No. 3 Cincinnati 57, No. 2 Central Florida 51
These two teams entered their match up with identical conference records (11-5), and had split their season series. In a game of two halves, Cincinnati – which looked moribund after the first 20 minutes – stormed back with stifling defense in the second half to seize a 57-51 win over Central Florida.
The Bearcats shot just 30 percent in the first half, and most of their shots were both contested, and taken as the shot clock was running down.
The Knights held a distinct height advantage, and exploited it early and often. Masseny Kaba and Brittney Smith, both 6-3, were guarded by 6-0 Angel Rizor and 5-10 IImar’I Thomas, and made them pay in the first half. The Cincinnati forwards scored 17 points between them, seven from the free throw line, in the half. They also grabbed seven rebounds.
Central Florida shot 45 percent in the first 20 minutes, and led at the half, 36-25.
After the break, the Bearcats came out of the locker room a totally different team: energized stifling on defense. They outscored their opponents 17-3 in the third period and forced 15 turnovers in the half.
Coach Michelle Clark-Heard told her team at halftime that defense was their strength, and to let it win the game for them
“I told them that that’s what we’re going to do – play defense,” she said. “And to trust that our shots were going to fall.”
“Our ball movement got better, but defense was the key. We changed up defenses. It’s awesome to have a group who can follow the lead of the staff and just doing what we’re trying to do. We put in a lot of change-ups and other things, and we were really good and I think it kind of threw them a little bit and it really helped us.”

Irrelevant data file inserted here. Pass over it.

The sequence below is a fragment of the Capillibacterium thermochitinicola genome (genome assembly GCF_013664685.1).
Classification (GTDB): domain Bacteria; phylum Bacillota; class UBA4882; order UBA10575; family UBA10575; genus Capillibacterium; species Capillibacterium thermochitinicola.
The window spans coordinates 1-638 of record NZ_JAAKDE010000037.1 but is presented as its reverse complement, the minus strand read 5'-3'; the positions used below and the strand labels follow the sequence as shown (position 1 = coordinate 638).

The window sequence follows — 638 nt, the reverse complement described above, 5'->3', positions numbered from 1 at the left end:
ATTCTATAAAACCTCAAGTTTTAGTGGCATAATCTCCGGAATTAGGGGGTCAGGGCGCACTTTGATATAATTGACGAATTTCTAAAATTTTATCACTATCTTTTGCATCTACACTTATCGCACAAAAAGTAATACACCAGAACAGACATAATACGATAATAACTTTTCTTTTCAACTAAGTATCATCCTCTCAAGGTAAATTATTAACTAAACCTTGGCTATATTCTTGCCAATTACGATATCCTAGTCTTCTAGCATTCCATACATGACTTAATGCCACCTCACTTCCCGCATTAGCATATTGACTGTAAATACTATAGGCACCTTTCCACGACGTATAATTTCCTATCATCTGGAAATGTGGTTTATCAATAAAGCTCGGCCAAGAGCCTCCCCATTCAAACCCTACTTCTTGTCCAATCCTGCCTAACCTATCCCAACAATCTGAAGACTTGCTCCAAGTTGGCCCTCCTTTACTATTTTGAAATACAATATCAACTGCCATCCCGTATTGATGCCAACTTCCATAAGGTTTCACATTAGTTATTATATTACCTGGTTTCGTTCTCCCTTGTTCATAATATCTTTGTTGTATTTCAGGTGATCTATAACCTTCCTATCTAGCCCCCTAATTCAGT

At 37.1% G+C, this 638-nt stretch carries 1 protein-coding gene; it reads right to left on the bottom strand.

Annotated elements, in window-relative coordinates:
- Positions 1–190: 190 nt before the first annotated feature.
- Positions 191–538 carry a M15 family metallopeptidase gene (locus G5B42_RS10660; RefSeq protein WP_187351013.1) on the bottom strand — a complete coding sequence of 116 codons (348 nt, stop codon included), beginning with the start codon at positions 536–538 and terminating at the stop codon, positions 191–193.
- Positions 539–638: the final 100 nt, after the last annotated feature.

Cincinnati also awoke offensively, hitting 7-13 shots in the third. They assisted on five of those seven baskets, and they found Rizor open at the high post against the zone, where she converted for seven points in the period.
Defensively, the Bearcats denied the pass into the post, frustrating a Knights team that had been in control throughout the first half. Cincinnati’s post players changed their approach on defense, and held Smith and Kaba to just two points and five boards in the second half.
Rizor said the defensive change was mostly about better effort.
We knew that was one of their strengths,” she said, “and their posts were killing us, and getting all the rebounds. So we knew that we just had to come out and really box out and like really stop & contain them.”
The Bearcats took the lead for the first time at the 2:31 mark on an Thomas bucket inside, then extended the lead to 43-39 as the quarter ended.
The fourth quarter was a frenetic but unstructured affair. Cincinnati opened up a ten-point lead early in the quarter, but their opponents cut that to five, and then to one after the press forced a steal, and Sianni Martin completed a three-point play on the other end with under two minutes to go.
The Bearcats refused to fade, however, and stuck with their defensive pressure, holding the Knights scoreless for the last minute and a half, while extending the lead to six. A Thomas bucket, a defensive stop and one of two free throws by Antoinette Miller gave them a two-possession lead with 46 seconds to play. Rizor blocked Kay Kay Wright’s shot on the next possession, and Central Florida was forced to foul.
Miller made both shots, and Cincinnati lead 57-51 with 20 seconds left. A forced held ball stopped the Knights final possession, and the Bearcats completed a gritty comeback to seize a place in the tournament final.
Clark-Heard was thrilled.
“This is for our program,” she said. “We just had our 700th win. We haven’t been in a tournament final in 17 years.”